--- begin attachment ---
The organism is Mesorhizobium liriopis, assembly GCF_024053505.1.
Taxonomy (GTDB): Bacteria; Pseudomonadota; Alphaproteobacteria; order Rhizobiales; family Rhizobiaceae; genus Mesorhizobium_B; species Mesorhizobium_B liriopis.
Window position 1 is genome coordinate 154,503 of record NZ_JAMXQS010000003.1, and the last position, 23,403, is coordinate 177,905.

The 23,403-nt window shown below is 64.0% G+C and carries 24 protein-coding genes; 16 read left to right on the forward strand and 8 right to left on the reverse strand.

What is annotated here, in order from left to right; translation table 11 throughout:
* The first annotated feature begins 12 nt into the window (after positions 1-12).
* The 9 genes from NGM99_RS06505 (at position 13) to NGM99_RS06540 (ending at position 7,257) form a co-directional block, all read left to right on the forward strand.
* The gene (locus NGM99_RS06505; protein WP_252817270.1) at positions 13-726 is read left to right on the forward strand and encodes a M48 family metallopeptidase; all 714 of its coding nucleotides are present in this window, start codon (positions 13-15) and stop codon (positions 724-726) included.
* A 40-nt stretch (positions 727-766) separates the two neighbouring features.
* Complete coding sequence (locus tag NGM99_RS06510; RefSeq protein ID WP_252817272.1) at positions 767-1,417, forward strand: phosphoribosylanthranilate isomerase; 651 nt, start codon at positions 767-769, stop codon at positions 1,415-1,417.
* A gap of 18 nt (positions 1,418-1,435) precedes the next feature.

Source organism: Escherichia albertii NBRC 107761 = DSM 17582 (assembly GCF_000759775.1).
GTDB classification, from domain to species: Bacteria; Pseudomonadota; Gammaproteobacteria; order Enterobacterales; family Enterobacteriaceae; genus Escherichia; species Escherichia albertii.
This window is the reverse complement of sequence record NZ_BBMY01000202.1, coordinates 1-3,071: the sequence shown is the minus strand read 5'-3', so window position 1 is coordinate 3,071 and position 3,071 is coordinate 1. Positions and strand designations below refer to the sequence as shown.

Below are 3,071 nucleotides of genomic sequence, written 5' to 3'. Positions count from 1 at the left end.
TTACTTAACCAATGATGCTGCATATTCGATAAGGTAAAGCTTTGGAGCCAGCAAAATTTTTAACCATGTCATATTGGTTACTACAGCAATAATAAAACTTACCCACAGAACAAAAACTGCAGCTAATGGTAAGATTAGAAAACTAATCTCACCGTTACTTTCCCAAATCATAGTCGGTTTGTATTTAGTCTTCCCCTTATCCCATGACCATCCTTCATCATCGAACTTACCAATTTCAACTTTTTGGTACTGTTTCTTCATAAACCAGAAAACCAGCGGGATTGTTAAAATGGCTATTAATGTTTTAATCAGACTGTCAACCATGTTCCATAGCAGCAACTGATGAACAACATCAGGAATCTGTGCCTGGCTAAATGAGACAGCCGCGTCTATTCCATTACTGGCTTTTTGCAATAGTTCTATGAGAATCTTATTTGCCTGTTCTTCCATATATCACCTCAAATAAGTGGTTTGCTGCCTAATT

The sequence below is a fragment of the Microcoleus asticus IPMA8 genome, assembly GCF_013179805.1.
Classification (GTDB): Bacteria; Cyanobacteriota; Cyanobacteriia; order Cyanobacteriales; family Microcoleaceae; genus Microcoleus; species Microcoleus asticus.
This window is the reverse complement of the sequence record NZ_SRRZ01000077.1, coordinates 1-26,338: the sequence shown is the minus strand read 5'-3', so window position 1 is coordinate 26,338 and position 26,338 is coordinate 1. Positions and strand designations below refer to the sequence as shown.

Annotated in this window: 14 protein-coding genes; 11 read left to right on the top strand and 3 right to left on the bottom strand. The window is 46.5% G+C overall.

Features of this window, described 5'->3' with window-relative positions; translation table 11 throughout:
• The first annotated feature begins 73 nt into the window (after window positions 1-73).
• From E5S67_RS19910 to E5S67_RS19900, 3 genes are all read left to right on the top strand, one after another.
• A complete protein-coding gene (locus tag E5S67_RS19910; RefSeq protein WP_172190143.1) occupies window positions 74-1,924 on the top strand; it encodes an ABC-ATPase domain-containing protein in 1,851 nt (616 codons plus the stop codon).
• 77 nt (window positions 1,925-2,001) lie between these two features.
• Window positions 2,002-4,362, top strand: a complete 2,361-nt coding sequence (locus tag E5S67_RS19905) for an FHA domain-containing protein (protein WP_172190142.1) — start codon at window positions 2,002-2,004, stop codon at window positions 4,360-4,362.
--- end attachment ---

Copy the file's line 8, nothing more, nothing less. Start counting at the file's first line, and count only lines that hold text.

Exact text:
* The gene (locus NGM99_RS06505; protein WP_252817270.1) at positions 13-726 is read left to right on the forward strand and encodes a M48 family metallopeptidase; all 714 of its coding nucleotides are present in this window, start codon (positions 13-15) and stop codon (positions 724-726) included.